I wanted focus on romantic relationships this month because I believe people with seizure disorders struggle with many different facets of this world. There are many reasons why people are either fearful or nervous to try romantic relationships with a chronic illness. I thought the best way to explain this would be to share some tips that I have found along the way.
If you haven’t followed me before, my name is Rachel Ehrhardt. Hi, I’m so glad you are here. I am thirty-two years old and live in Houston, Texas. I have suffered with a seizure disorder for most of my life, as have two other family members.
Here are a few things I’ve learned about having relationships while also having a chronic illness:
Be comfortable with yourself
You must be okay with yourself first and foremost. This means do not rush into relationships until you are comfortable with who you are, the things you enjoy doing, the foods you enjoy, the values that you stand for, and most importantly make sure that you are okay with your diagnosis on your own without bringing someone else into the mix.
Communication is key
This is something I have struggled with in the past. You must make sure that when you enter into any type of relationship that you are open with that person about expectations, what you are looking for, what your long term goals are, how quickly you want to move in the relationship
Have a life on your own
This is the one that I see affecting people the most early on in relationships. So many times we enter relationships head on and we forget that we had a life before the person came into our lives. You must remember the things you enjoy, the people you enjoy being around, and the alone time that we all so desperately need throughout the day. This can actually be the most detrimental to relationships because people that are struggling with communication in their relationship in the beginning tend to hide the fact that they are leaving portions of their lives behind.
Epilepsy is something you have. It’s not who you are.
When you enter into a relationship you need to be open and honest about your diagnosis. I personally have found that when you are not open in the beginning with your illness it leads to the opportunity for it to be harder as the relationship progresses. Epilepsy is something that we have. It is not who we are. You have to be okay with the fact that not all people are as comfortable with this diagnoses as we are (we probably have had a lot more time to get used to its facets than they have). Answer the questions they have, help them with understanding how it affects your life, but know that if they do not receptively accept this part of your life that there is someone out there is worthy of you.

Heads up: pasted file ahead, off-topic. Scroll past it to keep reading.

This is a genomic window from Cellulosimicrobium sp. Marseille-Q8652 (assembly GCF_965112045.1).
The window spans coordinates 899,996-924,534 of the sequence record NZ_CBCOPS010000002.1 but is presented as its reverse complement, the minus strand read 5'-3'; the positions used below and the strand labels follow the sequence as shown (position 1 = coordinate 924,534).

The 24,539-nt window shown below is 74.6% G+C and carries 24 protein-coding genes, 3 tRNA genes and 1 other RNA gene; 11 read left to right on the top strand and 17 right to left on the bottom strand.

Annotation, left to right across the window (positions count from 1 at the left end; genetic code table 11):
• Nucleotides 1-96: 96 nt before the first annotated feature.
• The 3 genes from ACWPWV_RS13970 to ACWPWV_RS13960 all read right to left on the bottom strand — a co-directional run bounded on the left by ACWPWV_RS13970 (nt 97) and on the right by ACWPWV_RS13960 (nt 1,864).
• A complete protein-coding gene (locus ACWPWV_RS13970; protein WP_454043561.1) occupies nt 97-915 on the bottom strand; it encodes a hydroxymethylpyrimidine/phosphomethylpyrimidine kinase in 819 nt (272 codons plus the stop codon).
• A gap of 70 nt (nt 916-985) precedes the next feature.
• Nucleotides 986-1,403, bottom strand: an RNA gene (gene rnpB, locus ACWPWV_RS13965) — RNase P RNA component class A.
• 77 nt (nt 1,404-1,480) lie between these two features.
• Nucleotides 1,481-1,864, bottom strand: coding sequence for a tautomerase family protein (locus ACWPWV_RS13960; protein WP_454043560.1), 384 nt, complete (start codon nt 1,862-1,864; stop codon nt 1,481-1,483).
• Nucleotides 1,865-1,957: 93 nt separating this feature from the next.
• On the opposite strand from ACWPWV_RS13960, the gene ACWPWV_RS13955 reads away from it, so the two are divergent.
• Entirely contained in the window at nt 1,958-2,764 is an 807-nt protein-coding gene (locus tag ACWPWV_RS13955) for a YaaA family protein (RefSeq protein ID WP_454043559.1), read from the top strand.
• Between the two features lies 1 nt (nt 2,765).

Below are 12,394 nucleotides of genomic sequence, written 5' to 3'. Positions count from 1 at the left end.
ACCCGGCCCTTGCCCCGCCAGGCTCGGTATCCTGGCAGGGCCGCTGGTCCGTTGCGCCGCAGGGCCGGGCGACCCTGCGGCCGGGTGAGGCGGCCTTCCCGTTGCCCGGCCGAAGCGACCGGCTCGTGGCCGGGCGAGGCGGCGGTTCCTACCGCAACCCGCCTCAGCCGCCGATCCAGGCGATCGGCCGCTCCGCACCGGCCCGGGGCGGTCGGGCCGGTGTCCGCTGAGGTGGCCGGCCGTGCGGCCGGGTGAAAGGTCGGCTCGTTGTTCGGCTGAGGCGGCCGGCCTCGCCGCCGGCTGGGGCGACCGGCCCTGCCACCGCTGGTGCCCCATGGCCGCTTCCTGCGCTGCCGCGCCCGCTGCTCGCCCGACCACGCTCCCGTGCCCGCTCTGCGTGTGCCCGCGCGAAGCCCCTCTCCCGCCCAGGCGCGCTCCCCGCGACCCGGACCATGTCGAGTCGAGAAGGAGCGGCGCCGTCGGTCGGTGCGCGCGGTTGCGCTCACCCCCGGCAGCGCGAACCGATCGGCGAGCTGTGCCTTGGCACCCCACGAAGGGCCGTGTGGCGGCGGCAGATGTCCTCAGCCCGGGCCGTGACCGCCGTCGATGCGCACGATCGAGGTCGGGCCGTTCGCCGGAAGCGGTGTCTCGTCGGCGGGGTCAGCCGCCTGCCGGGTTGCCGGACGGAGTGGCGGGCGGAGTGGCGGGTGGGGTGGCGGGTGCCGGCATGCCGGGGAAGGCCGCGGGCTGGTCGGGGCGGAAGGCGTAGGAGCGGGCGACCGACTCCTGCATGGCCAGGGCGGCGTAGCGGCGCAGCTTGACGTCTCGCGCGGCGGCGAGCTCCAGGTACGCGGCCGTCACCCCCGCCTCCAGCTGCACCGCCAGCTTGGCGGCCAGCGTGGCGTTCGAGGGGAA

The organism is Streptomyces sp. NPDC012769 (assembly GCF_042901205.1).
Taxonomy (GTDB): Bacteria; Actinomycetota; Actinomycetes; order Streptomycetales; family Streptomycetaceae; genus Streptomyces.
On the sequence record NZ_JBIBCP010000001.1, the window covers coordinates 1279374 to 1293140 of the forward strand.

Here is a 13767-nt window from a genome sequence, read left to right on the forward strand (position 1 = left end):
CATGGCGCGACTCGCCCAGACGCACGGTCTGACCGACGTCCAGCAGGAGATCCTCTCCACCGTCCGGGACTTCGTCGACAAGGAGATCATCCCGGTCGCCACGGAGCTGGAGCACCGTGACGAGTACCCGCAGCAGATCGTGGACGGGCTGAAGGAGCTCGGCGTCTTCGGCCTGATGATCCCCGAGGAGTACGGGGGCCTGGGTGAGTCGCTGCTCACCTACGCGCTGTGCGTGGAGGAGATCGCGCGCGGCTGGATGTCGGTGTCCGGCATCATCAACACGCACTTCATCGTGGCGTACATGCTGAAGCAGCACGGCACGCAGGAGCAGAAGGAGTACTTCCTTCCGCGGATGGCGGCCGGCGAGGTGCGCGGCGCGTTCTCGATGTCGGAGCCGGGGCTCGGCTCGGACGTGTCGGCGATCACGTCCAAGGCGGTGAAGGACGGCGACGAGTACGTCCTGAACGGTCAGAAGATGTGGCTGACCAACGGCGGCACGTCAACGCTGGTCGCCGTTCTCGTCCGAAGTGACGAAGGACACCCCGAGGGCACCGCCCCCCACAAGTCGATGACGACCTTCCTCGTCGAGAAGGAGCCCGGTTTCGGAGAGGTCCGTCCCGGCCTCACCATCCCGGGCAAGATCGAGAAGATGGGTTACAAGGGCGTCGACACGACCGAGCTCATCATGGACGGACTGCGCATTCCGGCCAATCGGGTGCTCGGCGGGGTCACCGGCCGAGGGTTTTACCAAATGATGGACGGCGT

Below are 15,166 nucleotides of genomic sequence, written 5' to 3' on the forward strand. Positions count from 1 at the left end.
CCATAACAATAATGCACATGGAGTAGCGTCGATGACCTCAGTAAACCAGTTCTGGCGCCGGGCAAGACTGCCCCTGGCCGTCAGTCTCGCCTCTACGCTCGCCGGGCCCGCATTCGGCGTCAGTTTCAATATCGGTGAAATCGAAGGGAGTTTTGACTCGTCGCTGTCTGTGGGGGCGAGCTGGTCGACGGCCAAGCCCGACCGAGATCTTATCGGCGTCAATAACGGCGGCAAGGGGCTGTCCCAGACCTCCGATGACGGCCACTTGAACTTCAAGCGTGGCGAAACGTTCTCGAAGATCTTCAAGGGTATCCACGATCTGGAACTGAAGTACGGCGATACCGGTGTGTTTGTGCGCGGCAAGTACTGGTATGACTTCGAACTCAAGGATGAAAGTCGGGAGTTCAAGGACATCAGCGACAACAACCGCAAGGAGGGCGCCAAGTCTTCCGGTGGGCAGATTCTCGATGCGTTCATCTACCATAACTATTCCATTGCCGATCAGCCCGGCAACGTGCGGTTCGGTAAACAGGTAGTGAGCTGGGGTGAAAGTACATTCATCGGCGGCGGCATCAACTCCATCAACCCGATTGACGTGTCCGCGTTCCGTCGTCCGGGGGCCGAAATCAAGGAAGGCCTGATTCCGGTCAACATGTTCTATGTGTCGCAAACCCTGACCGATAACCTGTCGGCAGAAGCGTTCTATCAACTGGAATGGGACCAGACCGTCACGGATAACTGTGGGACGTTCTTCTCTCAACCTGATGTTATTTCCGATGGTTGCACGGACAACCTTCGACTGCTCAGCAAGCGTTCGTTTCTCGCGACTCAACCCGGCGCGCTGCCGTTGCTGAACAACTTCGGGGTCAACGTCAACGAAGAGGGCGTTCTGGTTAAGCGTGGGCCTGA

Compromise makes a difference
Going into any adult relationship whether it is friendship or romantic you must realize that sometimes you may not always get the outcome that you are wanting. Sometimes you have to go into a situation and realize that the topic is very important to the other person or vice versa and that this is something that is not worth it to fight over in the grand scheme of life.
Make time for mental and physical health
I think this is one of the most important tips I can provide. As a person with epilepsy there are times in my life where I can pinpoint that I was not focusing on my physical or mental health and it slowly caused me issues with my ability to control my seizures. You must listen to your body. If you feel like you need sleep; get sleep. If you feel like you are not feeling right emotionally; go speak to a professional immediately. If you feel like your diet is struggling; make your diet a priority.
The man in my life
Now finally, I want to talk to you about the man in my life. Casey and I met rather unconventionally. We met online. We both had gotten out of tough relationships and were ready to start dating again. I had learned in the relationship before Casey that I had to be open and honest with my diagnosis and my faith. I decided after our second date that I needed to tell him about my diagnosis and how members of my family had the diagnosis as well. I was expecting him to run for the hills quite honestly, but ironically he acted the complete opposite. He wanted to know more and how he could help and support me. This slowly led to us having more and more conversations about parts of our lives, our goals, the things that we both enjoyed doing, and what we wanted out of a relationship.
We began travelling, fishing, and attending church together on weekends that we were home. I think it hit me about two months in that I wanted to spend the rest of my life with him. He is the person that I call on my best and worst days. He is the most supportive person in my life even when sometimes I do not even believe in myself. He is my best friend. I will be upfront and honest that not every day in every relationship is perfect, but it is realizing at the end of the day that we can talk out any and every difficulty that we have together even when we do not get the outcome that we want. I have never been happier personally than I have in this relationship and I’m grateful for him in my life.
So with this being said, WE ARE ENGAGED! We traveled to Puerta Vallarta, Mexico last month to celebrate my birthday. While we were there he surprised me with a proposal on a semi-private beach. We are beyond thrilled and excited to start this next phase of our lives!
Check out the other relationship stories here. Or submit your own story here.
Rachel Ehrhardt Streelman is from Houston , Texas. She has been a writer and contributor to Living Well with Epilepsy for two years. Rachel has had epilepsy since 9 months old. She comes from a family where her father, sister, and herself all have different forms of epilepsy. Rachel is married to Casey and they have a Cavapoo named Sheldon.